# Set theory question.

• Dec 23rd 2010, 02:05 AM
sroberts
Set theory question.
Hi all,

In Kunen's book, one of the exercises is the following:

Show that for $\kappa > \omega$, |H( $\kappa$)| = $2^{< \kappa}$.

But, H( $\omega$) = V( $\omega$) and |V( $\omega$)| = $\omega$. Also, $2^{< \omega}= \omega$ (because $2^{< \omega}$ is the cardinality of the union of omega many finite sets (the characteristic functions for each n)).

Is this wrong?

Sam
• Dec 23rd 2010, 04:36 AM
Plato
The notation used in this post is so non-standard, I think that you need to define what each symbol means or how it is used.
• Dec 23rd 2010, 04:56 AM
sroberts
Ok, so:

$\kappa$ is used as a variable over cardinals.
| $x$| denotes the cardinality of $x$.
$\alpha^{<\beta}$ is the cardinality of the union of $\alpha^{\delta}$ for $\delta < \beta$.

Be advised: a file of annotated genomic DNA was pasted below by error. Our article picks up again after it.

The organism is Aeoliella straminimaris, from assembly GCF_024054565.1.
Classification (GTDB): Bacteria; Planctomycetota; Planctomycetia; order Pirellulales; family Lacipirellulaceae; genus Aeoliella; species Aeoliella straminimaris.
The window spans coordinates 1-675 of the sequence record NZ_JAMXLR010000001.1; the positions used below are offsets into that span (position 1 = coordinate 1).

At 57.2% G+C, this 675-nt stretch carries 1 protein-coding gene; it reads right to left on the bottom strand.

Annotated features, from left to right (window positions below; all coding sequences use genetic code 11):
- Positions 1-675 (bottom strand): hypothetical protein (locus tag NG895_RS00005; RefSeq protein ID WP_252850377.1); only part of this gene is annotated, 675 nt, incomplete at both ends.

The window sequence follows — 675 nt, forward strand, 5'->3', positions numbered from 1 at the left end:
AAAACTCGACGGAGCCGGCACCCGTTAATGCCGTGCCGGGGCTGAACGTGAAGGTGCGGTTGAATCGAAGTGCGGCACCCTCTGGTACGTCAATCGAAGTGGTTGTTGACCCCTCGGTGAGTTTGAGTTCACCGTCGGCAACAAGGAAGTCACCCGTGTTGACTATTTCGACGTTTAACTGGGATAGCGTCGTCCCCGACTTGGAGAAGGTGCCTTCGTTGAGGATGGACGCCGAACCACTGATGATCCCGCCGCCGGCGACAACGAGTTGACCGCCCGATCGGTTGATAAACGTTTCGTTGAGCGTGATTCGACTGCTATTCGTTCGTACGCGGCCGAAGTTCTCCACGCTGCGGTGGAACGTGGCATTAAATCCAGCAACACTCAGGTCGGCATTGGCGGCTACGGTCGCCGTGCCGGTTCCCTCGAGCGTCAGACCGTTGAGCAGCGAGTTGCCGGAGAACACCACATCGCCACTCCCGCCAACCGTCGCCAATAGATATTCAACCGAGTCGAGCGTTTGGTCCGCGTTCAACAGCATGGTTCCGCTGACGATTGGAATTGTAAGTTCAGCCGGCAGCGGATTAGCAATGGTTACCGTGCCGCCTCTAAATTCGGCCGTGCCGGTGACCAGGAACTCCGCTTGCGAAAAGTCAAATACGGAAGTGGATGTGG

H( $\kappa$) denotes the set of sets which are hereditarily of cardinality $< \kappa$.
V( $\alpha$) is the $\alpha^{th}$ level in the cumulative hierarchy.

Hope this helps.

Please say if I've left anything important out.

Regards
Sam
• Dec 23rd 2010, 05:01 AM
sroberts
Just a tangential point: the notation used is not non-standard as far as I am aware. Kunen's book is a standard text, which contains all of this notation except V(\alpha). In Kunen R is used instead of V. In most modern treatments, though, V is used. See Von Neumann universe - Wikipedia, the free encyclopedia, for an example.

Regards
Sam